Monday, January 25, 2010

Lucille: She’s right where she belongs

She’s so fluffy that she looks like a fuzzy football. She has blue eyes, a winning gaze and maximum hug-ability. She’s so smart that she’s housebroken herself, and she already knows how to wrap all of us around her tiny webbed paws.

She’s Lucille, the latest black Labrador to join the Walburn family.

Lucille came to us almost two months after losing beloved Suzie, the black Lab who died Nov. 28 after a left side paralysis forced us make the toughest decision pet owners ever make. Suzie’s in pet heaven, as I described here weeks ago, and I bet Suzie approves of the new girl in town. Our resident cat Tiger is not so sure.

Lucille is the name we decided on (Will made the final decision, as Suzie was technically his) from a list we started a couple of weeks ago. Suzie Q was named for the rock ‘n’ roll song by Creedence. Our name choices didn’t all come from music although the list included Queenie (Little Queenie, Chuck Berry), Lola (The Kinks) and Maybelline (Chuck Berry, again). But Lucille (Little Richard) won out, as Will and I picked up precious from Walt and David, who work with Will at Lowe’s. Lucille is “mostly” Lab, not registered, so Lucille was a gift, (no $200+purchase price that come with AKC registration). That’s fine with us, and Lucille, she’s a gift in many ways.

A sweet, chewing fuzz-ball who only occasionally whines, Lucille is lovingly and gradually filling that void left by Suzie in a household that’s always had a dog and always black Labs.

Our first Lab was Remus, a Labrador/Weimaraner mix who we got before we got married. Remus, who followed Bonzo, the Alpha dog of our Auburn mobile home community (aka the Ghetto), into the mischief and eventually onto Wire Road, got hit by a car during our first year of marriage. The Auburn vet school fixed him up, and our broke selves paid on that bill for a long, long time.

Before we had children, Remus went everywhere with us. One Christmas, while we were visiting my parents in Pleasant Grove, Remus disappeared. She had followed Fannie (stepmother’s mostly beagle) off on an adventure. Fannie came back and Remus didn’t.

We spent the rest of that short holiday (I worked at a newspaper then, so you got off for Christmas eve or Christmas, never both), and had to return to Selma without him. My written plea, Oh, where, Oh where did Remus go? was on the front page of the Selma Times-Journal that day after Christmas. (Slow news day, and we had a picture….) I heard from sympathetic dog-lovers throughout Selma and central Alabama, but in the end, Remus made his way back on his own. Remus was walking in front of the house when Emily saw him and called his name. Em said Remus sat down, like, “finally.” We rushed back and picked him up; I wrote a follow-up column, and Al Benn, then my editor, took a picture of us reunited.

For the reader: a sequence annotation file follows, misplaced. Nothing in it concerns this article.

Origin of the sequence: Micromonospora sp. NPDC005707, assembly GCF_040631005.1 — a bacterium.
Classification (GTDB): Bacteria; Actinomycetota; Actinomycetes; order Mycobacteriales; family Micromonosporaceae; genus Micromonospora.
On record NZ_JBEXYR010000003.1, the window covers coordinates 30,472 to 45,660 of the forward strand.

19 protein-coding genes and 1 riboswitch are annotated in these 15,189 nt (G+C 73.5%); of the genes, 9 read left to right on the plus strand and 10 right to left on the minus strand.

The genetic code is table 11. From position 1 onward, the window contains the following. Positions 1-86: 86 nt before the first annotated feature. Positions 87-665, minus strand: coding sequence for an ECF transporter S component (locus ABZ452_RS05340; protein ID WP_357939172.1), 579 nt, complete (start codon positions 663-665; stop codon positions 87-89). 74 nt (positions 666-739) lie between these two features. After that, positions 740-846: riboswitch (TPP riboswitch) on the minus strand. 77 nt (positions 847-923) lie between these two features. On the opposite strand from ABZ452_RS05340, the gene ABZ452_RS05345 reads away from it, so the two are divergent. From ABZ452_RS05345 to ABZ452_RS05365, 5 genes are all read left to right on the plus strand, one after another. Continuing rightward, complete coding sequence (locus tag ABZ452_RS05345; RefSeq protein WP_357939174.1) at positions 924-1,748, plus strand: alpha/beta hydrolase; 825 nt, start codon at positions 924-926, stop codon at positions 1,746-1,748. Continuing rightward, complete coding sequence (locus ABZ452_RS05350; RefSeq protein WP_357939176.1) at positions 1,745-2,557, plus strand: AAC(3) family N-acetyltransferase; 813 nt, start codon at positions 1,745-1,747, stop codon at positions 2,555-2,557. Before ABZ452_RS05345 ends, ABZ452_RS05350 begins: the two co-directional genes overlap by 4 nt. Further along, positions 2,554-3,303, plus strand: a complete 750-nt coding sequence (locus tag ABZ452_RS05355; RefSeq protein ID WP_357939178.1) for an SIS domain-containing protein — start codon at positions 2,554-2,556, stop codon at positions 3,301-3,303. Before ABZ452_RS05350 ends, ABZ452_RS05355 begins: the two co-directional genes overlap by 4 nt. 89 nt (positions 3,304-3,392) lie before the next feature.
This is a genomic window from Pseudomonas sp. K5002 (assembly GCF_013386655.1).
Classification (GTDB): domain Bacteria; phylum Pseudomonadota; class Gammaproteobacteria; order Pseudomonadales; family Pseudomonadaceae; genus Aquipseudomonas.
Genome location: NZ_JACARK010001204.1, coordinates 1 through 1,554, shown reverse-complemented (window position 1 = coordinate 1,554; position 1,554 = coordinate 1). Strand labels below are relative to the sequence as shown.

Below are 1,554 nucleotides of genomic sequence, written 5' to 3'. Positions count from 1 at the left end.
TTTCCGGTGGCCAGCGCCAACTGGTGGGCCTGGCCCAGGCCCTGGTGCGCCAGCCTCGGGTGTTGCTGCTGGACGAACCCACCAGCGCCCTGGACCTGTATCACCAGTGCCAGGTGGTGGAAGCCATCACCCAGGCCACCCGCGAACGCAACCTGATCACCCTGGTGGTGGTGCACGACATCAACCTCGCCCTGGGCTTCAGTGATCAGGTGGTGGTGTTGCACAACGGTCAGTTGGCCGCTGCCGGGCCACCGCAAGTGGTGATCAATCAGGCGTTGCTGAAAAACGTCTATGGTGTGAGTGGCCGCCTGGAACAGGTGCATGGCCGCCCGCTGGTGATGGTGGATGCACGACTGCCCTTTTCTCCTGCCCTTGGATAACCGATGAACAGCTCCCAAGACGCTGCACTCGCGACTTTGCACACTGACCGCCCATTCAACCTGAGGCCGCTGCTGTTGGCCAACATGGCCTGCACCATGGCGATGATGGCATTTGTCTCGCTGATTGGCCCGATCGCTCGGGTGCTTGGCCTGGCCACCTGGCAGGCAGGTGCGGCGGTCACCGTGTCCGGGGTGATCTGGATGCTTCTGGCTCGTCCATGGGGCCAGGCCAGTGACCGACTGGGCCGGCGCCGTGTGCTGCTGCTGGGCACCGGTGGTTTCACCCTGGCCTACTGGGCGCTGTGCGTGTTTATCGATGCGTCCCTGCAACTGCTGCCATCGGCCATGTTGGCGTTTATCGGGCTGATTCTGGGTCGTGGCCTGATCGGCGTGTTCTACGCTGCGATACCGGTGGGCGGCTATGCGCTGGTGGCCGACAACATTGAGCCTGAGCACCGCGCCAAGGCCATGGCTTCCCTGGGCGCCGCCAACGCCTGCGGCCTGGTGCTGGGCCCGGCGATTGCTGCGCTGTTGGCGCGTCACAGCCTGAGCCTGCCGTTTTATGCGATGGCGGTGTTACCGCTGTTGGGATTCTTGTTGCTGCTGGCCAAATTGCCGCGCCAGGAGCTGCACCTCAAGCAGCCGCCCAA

Young Remus, at the beach

We have lots of pictures of Remus, and for years, other reminders: the couch he chewed the arm off of, the teeth-marked, mangled broom sticks, the shredded shoes. This is the dog that used to climb on top of my car – first my seemed-like-a-good-idea-at-the-time beige Gremlin, then my at-least-it’s-paid-for Ford Maverick. Remus would stretch himself out on the roof of the car – like Snoopy on the dog house. I think he wanted to know when I was leaving, in case he could go, too.

Remus, gentle with children yet protective of us always, stayed with us through the birth of son Will and then daughter Mary Claire, until he was gray and scarred (from the fights that un-fixed male dogs get in). Then one time, Remus did not come back from his wanderings. We think he went off to die the way some pets do if they can, I believe, to try to spare their humans from grief.

Henry was our next black Labrador. He was still a puppy when we moved from Selma to Camden and lived for a while in the “guest” mobile home provided by MacMillan Bloedel, where Frank worked then. One day that early fall, when the air conditioning stopped working at our temporary home, we called the HR person who took care of the these things.

Whoops. It turns out Henry had sliced and diced the air ducts under the trailer. “That’s okay,” said HR person said, “we’ll fix it.” I later joined MB as a freelancer, then as public relations manager, and that HR person, Janet Carlisle, became a friend. She never forgot Henry, either.

     Henry, when he was old and gray

Then, Henry made his mark, again, when we bought a house in Camden. The first week, our neighbor, the late, wonderful Helen Strother, came over holding a mangled set of wires that used to be the pump that kept her winterized swimming pool clean. We paid that off, too, and Helen loved Henry always. Henry, loved by all who knew him, grew gray and scarred and eventually went the way of Remus, disappearing and not coming back.

The next black Lab was Suzie, and her story is written in these postings.

So, welcome to our family, sweet Lucille. Who knows what you’ll chew up (I need to check on her right now; she’s being mighty quiet).

And, who knows how much love you’ll give us in return.

Picture of the day: Lucille

(Photo by Mary Claire Walburn)

Song of the day:
Lucille, by Little Richard

"Lucille, please come back where you belong
Oh, Lucille, please come back where you belong
I've been good to you baby
Please don't leave me alone."


  1. Jack- I love this and your take me home, back to the good/"we're not sure so good" days. I remember, you have made such an impact on my life whether you know it or not. I love you like a sister and probably more. Can't wait to get to know Miss Lucy--she has big shoes to fill...but she has the best home and will be loved like no other. Pardon the emotional blog comments, it's all good. Mullet